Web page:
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It was a struggle, but I finally made it through The Scottish Chiefs. To reward myself, I decided to read a modern (of sorts, it was written 16 years ago) thriller. The book is Utopia (renamed Lethal Velocity, perhaps to entice readers to buy it again 16 years on) by Lincoln Child.

Reading a book like The Scottish Chiefs is like reading poetry. In this particular case, not very good poetry, but poetry nonetheless. You can’t really race through it and much of the time the “story” seems to take a backseat to the exposition. Done right, one imagines, would allow the reader to wallow in the prose and appreciate the beauty of the imagery while, at the same time (still being a novel), being told a story of value. A modern thriller, on the other hand, is like a drug. The text seems to have been weaponized, propelling you through the story as fast as you can read for as late as you can stay up at night.

Lincoln Child has written a few dozen dozen books at this point, many of them as a joint effort with co-author Douglas Preston. The authors (the pair) were recommended to me almost five years ago by a friend who described it as “beach reading.” My first impression on digging into the novel Relic was the similarity to the writing of Michael Chrichton (also considered beach reading, I suppose). I may or may not have been influenced by a suggestion in one of the blurbs that compared Relic favorably to Chrichton’s writing (maybe even specifically Jurassic Park). This, too, was my impression – A more intelligent version of a Chrichton novel.

At some point (unrelated to Relic), I realized there was a formula to Chrichton novels. They will start out with a “prologue” mini-story, related to the events of the book, but absent any of what will come to be the main characters. Those who do appear in the first section are free to be slaughtered, maimed, or otherwise misused, the reader having not yet invested any attachment in them. Then the “real” chapters start andwe meet the main characters. Usually (at least at this point), they removed from whatever the action is. Continue another chapter or two and the main characters begin coming into contact with whatever we, the reader, encountered in that first bit. Often there are multiple characters, multiple story lines, such that the book can jump back and forth between as the story advances. As the reader, many chapters are left with a cliff-hanger ending, meaning you are loath to stop at the convenient break, instead eager to start into the next chapter, just to see what happens. But that next chapter is a different character/story-line, so now you’ve got to read a couple more chapters before turning off the light for the night. Lather, Rinse, Repeat.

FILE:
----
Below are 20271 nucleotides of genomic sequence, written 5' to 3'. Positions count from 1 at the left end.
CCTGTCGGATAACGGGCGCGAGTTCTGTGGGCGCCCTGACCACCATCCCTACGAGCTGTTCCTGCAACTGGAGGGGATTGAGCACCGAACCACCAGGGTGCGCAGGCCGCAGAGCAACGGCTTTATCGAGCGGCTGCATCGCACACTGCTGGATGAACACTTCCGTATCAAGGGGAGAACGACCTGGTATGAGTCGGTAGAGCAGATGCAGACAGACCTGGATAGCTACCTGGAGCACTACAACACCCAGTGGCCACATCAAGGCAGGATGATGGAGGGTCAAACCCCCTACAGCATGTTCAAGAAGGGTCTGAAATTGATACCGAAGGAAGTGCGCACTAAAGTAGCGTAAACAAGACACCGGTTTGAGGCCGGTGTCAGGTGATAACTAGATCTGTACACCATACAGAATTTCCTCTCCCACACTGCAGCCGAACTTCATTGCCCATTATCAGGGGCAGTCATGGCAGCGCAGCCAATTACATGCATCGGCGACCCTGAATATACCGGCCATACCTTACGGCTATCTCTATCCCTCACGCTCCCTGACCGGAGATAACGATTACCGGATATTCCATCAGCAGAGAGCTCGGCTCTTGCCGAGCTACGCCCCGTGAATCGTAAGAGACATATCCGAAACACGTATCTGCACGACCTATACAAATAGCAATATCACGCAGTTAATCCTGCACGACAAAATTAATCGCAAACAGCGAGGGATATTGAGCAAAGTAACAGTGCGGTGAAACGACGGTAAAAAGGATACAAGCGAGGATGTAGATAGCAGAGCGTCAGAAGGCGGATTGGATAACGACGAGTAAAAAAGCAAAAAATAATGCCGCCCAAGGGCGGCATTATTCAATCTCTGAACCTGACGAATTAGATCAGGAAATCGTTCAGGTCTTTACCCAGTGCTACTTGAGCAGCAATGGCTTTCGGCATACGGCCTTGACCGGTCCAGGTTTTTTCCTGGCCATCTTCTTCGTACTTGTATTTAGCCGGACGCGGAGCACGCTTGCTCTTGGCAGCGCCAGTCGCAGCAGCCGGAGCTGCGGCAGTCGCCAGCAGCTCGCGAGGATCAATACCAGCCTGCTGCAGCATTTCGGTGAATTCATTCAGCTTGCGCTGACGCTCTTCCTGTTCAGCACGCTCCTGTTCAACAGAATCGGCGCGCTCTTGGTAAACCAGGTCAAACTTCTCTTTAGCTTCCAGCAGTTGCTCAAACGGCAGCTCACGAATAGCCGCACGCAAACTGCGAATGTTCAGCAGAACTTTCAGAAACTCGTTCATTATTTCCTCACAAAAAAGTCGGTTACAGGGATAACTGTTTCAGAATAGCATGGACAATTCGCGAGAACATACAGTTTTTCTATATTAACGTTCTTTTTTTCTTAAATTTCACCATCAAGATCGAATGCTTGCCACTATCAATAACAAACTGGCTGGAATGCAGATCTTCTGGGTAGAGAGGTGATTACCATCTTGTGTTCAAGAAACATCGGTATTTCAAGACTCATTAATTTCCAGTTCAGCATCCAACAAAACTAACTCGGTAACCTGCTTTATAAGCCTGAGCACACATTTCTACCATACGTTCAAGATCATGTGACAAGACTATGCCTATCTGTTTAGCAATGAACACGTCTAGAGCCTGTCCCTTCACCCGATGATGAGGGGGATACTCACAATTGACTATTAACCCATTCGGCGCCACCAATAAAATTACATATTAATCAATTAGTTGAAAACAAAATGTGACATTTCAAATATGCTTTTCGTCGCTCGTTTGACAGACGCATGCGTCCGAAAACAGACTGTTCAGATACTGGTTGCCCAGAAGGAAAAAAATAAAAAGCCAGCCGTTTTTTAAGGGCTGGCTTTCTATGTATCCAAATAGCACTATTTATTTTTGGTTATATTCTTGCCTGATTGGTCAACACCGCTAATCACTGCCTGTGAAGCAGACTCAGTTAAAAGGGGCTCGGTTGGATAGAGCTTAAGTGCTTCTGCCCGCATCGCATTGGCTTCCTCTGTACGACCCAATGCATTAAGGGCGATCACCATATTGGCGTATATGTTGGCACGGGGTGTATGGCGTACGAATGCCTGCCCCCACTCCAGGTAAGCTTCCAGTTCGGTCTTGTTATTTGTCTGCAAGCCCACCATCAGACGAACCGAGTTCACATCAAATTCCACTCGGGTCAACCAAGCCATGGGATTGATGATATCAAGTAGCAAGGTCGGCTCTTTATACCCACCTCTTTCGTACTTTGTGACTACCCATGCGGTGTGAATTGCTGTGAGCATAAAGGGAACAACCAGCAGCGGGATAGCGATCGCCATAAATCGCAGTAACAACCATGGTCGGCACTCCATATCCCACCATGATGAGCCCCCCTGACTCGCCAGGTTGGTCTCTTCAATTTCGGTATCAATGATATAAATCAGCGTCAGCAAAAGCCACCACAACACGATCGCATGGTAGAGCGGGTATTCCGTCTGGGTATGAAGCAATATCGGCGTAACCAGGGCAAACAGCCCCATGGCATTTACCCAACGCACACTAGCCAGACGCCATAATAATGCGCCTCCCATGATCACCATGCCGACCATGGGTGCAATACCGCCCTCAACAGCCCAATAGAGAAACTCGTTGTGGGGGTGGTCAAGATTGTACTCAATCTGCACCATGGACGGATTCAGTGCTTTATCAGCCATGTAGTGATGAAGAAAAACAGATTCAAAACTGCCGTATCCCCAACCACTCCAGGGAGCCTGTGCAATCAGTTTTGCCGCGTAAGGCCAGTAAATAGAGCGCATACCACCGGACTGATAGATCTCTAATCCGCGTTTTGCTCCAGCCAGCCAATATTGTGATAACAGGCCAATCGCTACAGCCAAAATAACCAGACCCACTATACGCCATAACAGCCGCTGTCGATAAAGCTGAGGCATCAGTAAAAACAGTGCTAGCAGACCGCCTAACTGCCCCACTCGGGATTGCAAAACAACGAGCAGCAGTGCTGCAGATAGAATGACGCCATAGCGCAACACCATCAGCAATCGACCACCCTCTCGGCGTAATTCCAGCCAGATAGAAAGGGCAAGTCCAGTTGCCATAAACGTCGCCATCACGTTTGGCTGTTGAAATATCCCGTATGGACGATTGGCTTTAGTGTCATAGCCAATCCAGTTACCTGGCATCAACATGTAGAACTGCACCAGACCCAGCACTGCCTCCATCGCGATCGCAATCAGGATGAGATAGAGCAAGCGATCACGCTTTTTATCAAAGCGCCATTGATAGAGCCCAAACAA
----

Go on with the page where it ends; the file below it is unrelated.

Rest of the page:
Chrichton’s works often have a “moral” lurking below the story itself. If you agree with the moral (think the global warming critique of State of Fear) such deeper meaning may add to the experience. If you’re not quite on board with his thesis (the fundamental uncontrollablity of complex systems in Jurassic Park), then it becomes a distraction.

Utopia shares the subject matter, high-tech control of complex systems, with Jurassic Park. A keystone of the story is the self-learning network that controls the robotics in a (slightly beyond) the state-of-the-art theme park. Unlike with Chrichton, there is no deeper analysis of the societal implications. Cool technology is cool technology – no stern pontifications needed. In terms of the structure, it almost seems like someone picked apart a Chrichton novel and built this one to match. There is a particular cliff-hanging technique used in both Utopia and Jurassic Park. One of the primary characters, either the hero or a close advisor to the hero, has an epiphany and announces to everyone that he sees the big picture and has figured it out. Just as he is about to explain, something else happens and he is cut off in mid-sentence. As they rush off to deal with the sudden crisis, the chapter ends. The next chapter is a jump to another thread in the story, leaving you with a good chunk of the book to read before you can know what the character apparently has figured out. Both books (and many others) follow this formula to the T.

With Chrichton, it was noticeable because it was also frustrating. The “reveal” when it eventually came (many, many chapters later) was often so much less than the promise of it. Indeed, there are more than one of Chrichton’s works where the story just kind of fizzles out at the end. For all the build-up, the ending feels a little tacked on. On this, Child’s writing seems to be an improvement. The endings seem more worthy of the build-ups. And yes, the overall writing style is just a notch more “intelligent” than the Chrichton thriller. One glaring tick in the Child and Preston/Child novels, though, is there is occasionally bits that just seem that they’re trying too hard to be “intelligent.” The example in Utopia is some detailed discussion of fine wine by one of the main characters, attempting to lead into an analogy about a fungus present in wine making versus the rot that is the bad guys who are in the theme park. The analogy pretty much flops and, instead, seems just to be in the book to show off the author’s knowledge of top-tier wines. A little broadcast that “this book is not just beach reading, it’s for smart people!”

That last bit aside, I’ve never turned away a Chrichton novel and don’t expect I’ll turn away a Lincoln Child novel either.